Patricia Lee King, a postdoctoral fellow at the USC School of Social Work, has published a literature review in the Journal of Health Care for the Poor and Underserved on the validity of postpartum depression screening across socioeconomic groups.
King evaluated how closely screening tools used to measure postpartum depression adhered to the standard definition of the disorder, as well as the potential bias that could be introduced by those tools when conducting studies with women of low socioeconomic status.
“Postpartum depression is a major public health social work challenge disproportionally impacting women with low socioeconomic status,” King said. “Yet our ability to identify women suffering from postpartum depression is impaired because we don’t know how postpartum depression screening tools work across socioeconomically diverse groups of women. Careful review of the existing literature on common screening tools will advance our screening practices and future research.”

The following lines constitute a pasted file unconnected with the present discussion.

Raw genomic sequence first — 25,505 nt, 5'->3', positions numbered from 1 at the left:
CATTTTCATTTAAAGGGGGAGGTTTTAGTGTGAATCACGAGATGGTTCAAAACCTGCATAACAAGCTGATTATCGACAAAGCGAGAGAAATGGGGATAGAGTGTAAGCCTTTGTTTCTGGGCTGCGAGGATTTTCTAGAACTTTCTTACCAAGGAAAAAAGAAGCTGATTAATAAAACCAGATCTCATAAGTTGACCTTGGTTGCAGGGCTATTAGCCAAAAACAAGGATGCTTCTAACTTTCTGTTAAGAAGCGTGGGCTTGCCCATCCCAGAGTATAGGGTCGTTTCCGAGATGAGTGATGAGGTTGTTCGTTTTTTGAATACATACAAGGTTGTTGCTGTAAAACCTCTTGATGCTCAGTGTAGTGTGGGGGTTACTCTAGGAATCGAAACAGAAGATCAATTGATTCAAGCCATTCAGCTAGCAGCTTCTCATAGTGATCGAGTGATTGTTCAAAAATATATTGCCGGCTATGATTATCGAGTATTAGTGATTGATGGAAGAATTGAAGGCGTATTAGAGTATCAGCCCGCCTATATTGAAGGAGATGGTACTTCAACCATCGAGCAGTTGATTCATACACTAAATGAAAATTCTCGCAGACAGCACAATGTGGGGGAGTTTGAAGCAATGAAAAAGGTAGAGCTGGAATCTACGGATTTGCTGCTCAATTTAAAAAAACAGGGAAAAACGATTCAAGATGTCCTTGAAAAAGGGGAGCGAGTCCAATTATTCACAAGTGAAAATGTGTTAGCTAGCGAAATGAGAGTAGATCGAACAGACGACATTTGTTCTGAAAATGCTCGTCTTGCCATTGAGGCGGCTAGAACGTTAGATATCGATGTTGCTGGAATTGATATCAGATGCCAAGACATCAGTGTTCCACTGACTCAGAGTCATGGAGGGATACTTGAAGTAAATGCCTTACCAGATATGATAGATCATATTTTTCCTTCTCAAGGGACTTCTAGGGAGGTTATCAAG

She identified 20 research articles published between January 1980 and January 2010 that addressed the validity of four specific assessment tools: the Beck Depression Inventory, the Center for Epidemiological Studies Depression Scale, the Edinburgh Postnatal Depression Scale and the Postpartum Depression Screening Scale. Only eight of the articles explicitly included women of low socioeconomic status, and only three studies directly evaluated issues of validity.
King found that these screening tools lack the comprehensive evaluation and testing needed to support their use with socioeconomically diverse populations, which may result in missed opportunities to identify postpartum depression.
As a result of her findings, King recommended an alternate approach to screening for postpartum depression among all women that takes into account unique developmental and environmental contexts.